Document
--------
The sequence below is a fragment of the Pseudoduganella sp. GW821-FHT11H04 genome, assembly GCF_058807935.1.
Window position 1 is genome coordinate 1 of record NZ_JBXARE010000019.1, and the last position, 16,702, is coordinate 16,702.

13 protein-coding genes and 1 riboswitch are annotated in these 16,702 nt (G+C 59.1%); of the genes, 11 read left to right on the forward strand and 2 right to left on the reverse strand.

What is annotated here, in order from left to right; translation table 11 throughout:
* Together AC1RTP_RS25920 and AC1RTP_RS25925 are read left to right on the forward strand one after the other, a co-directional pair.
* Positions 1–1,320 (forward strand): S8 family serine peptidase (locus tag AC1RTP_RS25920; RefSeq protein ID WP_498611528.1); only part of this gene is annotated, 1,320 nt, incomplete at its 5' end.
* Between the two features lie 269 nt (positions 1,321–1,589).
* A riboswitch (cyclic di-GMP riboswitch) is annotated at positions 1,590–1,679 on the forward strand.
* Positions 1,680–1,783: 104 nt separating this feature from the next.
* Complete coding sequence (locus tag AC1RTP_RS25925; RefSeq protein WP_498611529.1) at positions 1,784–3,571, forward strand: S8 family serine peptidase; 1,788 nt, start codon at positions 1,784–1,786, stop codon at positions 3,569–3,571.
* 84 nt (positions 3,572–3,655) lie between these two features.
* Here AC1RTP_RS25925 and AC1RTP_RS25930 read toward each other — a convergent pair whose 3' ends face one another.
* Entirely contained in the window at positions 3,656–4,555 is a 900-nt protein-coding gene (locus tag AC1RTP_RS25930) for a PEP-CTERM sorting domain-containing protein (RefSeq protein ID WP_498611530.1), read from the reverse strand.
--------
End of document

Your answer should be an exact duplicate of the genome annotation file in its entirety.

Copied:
The sequence below is a fragment of the Pseudoduganella sp. GW821-FHT11H04 genome, assembly GCF_058807935.1.
Window position 1 is genome coordinate 1 of record NZ_JBXARE010000019.1, and the last position, 16,702, is coordinate 16,702.

13 protein-coding genes and 1 riboswitch are annotated in these 16,702 nt (G+C 59.1%); of the genes, 11 read left to right on the forward strand and 2 right to left on the reverse strand.

What is annotated here, in order from left to right; translation table 11 throughout:
* Together AC1RTP_RS25920 and AC1RTP_RS25925 are read left to right on the forward strand one after the other, a co-directional pair.
* Positions 1–1,320 (forward strand): S8 family serine peptidase (locus tag AC1RTP_RS25920; RefSeq protein ID WP_498611528.1); only part of this gene is annotated, 1,320 nt, incomplete at its 5' end.
* Between the two features lie 269 nt (positions 1,321–1,589).
* A riboswitch (cyclic di-GMP riboswitch) is annotated at positions 1,590–1,679 on the forward strand.
* Positions 1,680–1,783: 104 nt separating this feature from the next.
* Complete coding sequence (locus tag AC1RTP_RS25925; RefSeq protein WP_498611529.1) at positions 1,784–3,571, forward strand: S8 family serine peptidase; 1,788 nt, start codon at positions 1,784–1,786, stop codon at positions 3,569–3,571.
* 84 nt (positions 3,572–3,655) lie between these two features.
* Here AC1RTP_RS25925 and AC1RTP_RS25930 read toward each other — a convergent pair whose 3' ends face one another.
* Entirely contained in the window at positions 3,656–4,555 is a 900-nt protein-coding gene (locus tag AC1RTP_RS25930) for a PEP-CTERM sorting domain-containing protein (RefSeq protein ID WP_498611530.1), read from the reverse strand.